Remembering the Blizzard of 1888

Terry Rogers Culture, Headlines, Milford Headline Story

An unknown Milfordian stands on Walnut Street with giant drifts behind him after the Blizzard of 1888 (Photo courtesy of Milford Museum)

Although there have been no significant snowfalls in Milford this year, with the 135th anniversary of one of the worst snowstorms in Delaware history coming up on March 11, it is important to remember the Blizzard of 1888. The storm began innocently enough on a mild and pleasant March day, but by Sunday afternoon, the weather took a drastic turn.

“On Sunday, the wind blew from the southeast and rain began to fall in the afternoon, continuing until about 11:20 PM when the wind jumped to the northwest and at once blew a hurricane,” a statement from “A History of Milford,” compiled by the Milford Historical Society, said. “Houses rocked and trembled, trees were blown down, roofs taken off and everything loose was swept before the wind. In about an hour, the rain changed to a fine snow and the mercury sank rapidly, going down to 10 degrees by morning.”

The account continues, explaining that snow stopped by daylight and the sun appeared, but the wind blew at about 65 miles an hour, filling the air with snow as “fine as flour.”

“In places it drifted into high banks and filled every crevice,” the account, which was taken from a local newspaper, continued. “It blew again on Tuesday as fierce as the day before and the snow again fell from the northwest. Railroad and highways were blocked and stopped. Small buildings and fences were blown down and the tin roof was stripped from Marshall’s Mills. The train from Lewes got stuck and it did not reach here until Tuesday and for three days, two engines were used to pull two cars, and none came on time.”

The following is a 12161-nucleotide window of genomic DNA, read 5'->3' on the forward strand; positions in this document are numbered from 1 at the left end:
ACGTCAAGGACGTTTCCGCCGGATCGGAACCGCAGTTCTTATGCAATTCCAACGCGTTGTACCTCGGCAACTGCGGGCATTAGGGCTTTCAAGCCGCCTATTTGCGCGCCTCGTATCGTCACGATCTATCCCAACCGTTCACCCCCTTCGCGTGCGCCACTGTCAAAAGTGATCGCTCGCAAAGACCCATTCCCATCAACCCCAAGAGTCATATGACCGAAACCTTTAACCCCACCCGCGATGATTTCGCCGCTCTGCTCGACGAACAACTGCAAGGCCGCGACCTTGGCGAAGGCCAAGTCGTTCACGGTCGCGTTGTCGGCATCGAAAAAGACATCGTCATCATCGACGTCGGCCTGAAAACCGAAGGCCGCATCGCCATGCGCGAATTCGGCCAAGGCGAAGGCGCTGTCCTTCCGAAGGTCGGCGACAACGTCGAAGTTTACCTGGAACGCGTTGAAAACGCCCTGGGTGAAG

According to the National Weather Service, snow totals reached as high as 40 to 50 inches across parts of New England. Over 400 people died in the storm. Most of them lost their lives as the economy was struggling, requiring many to try to get to work despite the weather conditions. In addition, more than 200 ships were destroyed along the East Coast.

The view of snow drifts from the second floor of the National Hotel (Photo courtesy of Milford Museum)

Weather notifications were in their infancy in 1888 and this caught many people unprepared for the storm. Another factor that led people to ignore warnings was that it was 50 degrees during the day on March 11. The rain was heavy when it began, but many simply did not think snow was possible after having such warm weather earlier in the day. Once the rain began, there was localized flooding, and the temperature began to drop quickly. As it did, the rain on the ground froze so that when the snow began, described as “large flakes, falling close together” it began to stick quickly.

The Eastern seaboard was paralyzed by the storm. Telegraph communications were cut off and ships were running aground. In Lewes, 23 vessels were reported to have run aground and there were reports that 18 sailors were frozen to death in the rigging of the boats. In Milford, a tunnel was dug to allow passage across Walnut Street to various businesses and photos taken from the National Hotel show drifts above first floor windows.

A plaque created by the Delaware Public Archives and placed at Lewes Harbor calls the storm “The Great White Hurricane.” It describes “salt spray that froze into a glassy coating the instant water touched decks, spars or rigging.”

The storm finally ended on March 14 and shovel brigades hired by railroads to clear tracks and get supplies where they needed to be. In some areas, since the most common transportation was horse and buggy, travel was stopped until a spring thaw melted the snow several days after the storm ended.

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